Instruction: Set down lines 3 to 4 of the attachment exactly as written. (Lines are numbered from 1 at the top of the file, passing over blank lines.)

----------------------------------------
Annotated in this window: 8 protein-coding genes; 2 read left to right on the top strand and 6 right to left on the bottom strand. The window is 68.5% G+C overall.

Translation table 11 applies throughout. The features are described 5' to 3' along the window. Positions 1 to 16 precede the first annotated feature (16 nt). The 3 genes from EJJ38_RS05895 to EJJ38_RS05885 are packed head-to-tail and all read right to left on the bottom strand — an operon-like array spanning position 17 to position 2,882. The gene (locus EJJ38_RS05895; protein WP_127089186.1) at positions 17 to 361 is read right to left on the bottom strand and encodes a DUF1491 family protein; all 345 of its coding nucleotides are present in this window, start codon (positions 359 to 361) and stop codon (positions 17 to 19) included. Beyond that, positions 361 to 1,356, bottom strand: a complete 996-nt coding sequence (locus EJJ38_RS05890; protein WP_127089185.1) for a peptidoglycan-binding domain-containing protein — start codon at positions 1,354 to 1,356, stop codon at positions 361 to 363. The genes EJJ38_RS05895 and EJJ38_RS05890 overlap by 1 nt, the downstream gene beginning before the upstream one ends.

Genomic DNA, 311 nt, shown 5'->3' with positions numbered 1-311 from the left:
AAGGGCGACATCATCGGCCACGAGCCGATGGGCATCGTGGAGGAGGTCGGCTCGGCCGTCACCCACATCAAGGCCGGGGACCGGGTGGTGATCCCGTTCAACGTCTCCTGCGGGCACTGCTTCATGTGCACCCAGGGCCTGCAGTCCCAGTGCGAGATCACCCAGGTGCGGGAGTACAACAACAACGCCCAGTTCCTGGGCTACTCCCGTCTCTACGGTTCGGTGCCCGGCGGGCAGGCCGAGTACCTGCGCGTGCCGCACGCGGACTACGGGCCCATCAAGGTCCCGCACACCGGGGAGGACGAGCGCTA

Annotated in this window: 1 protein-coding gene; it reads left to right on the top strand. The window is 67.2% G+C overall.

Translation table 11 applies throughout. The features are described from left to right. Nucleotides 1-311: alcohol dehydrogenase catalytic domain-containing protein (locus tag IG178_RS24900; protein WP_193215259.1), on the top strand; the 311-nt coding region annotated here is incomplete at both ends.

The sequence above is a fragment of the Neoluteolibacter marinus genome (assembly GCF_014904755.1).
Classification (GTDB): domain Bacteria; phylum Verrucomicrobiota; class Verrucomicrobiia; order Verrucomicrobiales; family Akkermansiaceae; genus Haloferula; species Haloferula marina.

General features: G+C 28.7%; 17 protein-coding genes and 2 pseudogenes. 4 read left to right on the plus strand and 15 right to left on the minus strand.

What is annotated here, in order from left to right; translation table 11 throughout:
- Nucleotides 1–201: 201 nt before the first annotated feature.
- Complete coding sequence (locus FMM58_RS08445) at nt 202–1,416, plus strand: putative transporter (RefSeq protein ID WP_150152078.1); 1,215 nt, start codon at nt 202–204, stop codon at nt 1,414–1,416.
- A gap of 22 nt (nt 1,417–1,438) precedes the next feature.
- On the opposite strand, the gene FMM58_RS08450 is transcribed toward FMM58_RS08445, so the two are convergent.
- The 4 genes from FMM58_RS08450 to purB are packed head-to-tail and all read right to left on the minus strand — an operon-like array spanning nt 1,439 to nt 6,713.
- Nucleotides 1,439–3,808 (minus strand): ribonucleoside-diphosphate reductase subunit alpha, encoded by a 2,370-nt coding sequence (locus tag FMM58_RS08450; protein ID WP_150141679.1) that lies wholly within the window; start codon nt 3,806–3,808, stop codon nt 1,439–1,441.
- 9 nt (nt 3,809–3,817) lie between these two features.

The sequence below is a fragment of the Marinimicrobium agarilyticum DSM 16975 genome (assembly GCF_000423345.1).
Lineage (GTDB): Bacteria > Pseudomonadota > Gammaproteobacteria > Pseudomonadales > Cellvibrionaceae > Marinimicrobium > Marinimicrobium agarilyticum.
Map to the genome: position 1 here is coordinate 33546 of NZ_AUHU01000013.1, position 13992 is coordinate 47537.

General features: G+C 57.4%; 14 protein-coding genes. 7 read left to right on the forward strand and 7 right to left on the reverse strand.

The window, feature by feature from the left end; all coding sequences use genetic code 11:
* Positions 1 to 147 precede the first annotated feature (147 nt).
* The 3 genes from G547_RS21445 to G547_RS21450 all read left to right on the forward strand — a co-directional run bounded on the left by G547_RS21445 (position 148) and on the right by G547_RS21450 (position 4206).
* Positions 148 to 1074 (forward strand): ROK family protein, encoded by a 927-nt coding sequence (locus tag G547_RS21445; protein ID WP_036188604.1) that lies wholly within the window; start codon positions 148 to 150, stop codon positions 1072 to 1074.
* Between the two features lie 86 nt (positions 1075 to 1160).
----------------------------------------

Genomic DNA, 311 nt, shown 5'->3' with positions numbered 1-311 from the left:
AAGGGCGACATCATCGGCCACGAGCCGATGGGCATCGTGGAGGAGGTCGGCTCGGCCGTCACCCACATCAAGGCCGGGGACCGGGTGGTGATCCCGTTCAACGTCTCCTGCGGGCACTGCTTCATGTGCACCCAGGGCCTGCAGTCCCAGTGCGAGATCACCCAGGTGCGGGAGTACAACAACAACGCCCAGTTCCTGGGCTACTCCCGTCTCTACGGTTCGGTGCCCGGCGGGCAGGCCGAGTACCTGCGCGTGCCGCACGCGGACTACGGGCCCATCAAGGTCCCGCACACCGGGGAGGACGAGCGCTA